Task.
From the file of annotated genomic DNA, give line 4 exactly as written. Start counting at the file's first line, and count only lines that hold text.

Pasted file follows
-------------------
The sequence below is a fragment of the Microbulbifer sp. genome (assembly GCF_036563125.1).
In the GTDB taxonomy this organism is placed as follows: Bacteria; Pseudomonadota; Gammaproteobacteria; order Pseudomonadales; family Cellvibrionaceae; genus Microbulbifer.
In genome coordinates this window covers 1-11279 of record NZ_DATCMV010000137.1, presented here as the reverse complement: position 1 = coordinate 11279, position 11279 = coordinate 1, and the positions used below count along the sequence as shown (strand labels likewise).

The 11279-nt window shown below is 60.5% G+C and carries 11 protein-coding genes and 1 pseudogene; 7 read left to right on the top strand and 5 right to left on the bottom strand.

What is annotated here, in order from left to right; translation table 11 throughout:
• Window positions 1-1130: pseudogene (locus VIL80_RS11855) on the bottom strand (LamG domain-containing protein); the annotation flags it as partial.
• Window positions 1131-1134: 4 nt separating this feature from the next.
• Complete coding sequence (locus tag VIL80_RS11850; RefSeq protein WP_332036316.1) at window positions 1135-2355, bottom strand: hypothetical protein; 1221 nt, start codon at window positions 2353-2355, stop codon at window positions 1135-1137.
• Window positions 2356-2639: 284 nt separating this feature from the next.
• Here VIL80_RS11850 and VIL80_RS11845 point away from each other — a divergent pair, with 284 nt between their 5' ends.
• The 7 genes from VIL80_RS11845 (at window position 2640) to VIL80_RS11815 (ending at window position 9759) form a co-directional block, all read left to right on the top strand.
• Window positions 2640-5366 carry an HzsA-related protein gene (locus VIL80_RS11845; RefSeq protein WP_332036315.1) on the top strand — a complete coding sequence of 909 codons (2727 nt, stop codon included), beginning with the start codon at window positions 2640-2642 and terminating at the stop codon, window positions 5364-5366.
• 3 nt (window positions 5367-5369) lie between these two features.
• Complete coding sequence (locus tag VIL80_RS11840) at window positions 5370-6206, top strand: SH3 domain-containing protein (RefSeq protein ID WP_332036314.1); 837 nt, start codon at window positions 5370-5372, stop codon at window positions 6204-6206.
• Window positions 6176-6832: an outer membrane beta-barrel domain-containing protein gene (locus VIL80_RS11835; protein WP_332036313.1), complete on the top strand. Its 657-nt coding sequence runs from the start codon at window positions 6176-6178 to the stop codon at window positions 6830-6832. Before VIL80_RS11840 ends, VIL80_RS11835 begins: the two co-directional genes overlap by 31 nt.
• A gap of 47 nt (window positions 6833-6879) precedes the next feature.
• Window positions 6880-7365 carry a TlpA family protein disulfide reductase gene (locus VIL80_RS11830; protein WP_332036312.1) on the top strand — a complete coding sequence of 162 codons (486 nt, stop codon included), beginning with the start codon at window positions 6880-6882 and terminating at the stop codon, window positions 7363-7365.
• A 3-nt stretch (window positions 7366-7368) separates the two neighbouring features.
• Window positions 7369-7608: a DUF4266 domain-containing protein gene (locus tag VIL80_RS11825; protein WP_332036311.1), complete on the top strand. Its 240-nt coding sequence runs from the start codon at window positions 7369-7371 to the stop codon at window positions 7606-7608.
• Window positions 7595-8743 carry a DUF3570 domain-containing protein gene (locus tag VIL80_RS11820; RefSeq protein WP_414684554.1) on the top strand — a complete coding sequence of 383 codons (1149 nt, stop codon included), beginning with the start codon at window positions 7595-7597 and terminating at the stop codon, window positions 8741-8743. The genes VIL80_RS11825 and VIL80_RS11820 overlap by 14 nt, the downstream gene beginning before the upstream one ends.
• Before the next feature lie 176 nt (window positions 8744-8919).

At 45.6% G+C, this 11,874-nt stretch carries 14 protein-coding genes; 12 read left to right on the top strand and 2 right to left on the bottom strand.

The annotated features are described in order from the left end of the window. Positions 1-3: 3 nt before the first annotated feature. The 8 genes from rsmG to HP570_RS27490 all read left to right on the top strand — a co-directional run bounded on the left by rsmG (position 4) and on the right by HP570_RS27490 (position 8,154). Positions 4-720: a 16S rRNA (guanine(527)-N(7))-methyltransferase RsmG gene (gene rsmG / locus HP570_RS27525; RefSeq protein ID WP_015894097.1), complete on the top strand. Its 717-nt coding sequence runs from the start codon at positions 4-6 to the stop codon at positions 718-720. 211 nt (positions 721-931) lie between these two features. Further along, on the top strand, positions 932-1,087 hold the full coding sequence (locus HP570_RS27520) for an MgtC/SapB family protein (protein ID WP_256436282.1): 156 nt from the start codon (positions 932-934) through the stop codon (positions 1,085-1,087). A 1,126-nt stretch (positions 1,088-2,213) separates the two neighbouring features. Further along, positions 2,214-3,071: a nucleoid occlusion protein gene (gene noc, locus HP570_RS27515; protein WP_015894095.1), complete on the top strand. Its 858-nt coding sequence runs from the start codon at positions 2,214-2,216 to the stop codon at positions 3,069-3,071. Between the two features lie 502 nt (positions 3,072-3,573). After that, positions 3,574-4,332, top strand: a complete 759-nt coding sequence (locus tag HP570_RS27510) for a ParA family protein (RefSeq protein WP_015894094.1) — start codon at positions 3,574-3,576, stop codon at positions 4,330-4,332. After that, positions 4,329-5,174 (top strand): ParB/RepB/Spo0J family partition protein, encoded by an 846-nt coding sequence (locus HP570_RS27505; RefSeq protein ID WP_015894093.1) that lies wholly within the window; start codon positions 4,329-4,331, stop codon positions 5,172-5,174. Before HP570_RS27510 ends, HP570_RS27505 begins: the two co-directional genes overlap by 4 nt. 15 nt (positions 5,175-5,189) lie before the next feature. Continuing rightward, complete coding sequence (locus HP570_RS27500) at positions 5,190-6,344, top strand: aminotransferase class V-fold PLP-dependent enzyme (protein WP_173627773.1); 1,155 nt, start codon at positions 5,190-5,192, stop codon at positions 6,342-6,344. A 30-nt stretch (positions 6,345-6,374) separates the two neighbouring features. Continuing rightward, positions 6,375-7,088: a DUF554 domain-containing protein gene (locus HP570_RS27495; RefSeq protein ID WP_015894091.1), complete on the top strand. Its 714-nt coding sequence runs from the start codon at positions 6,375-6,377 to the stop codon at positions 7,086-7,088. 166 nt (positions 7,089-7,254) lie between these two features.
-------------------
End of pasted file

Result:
The 11279-nt window shown below is 60.5% G+C and carries 11 protein-coding genes and 1 pseudogene; 7 read left to right on the top strand and 5 right to left on the bottom strand.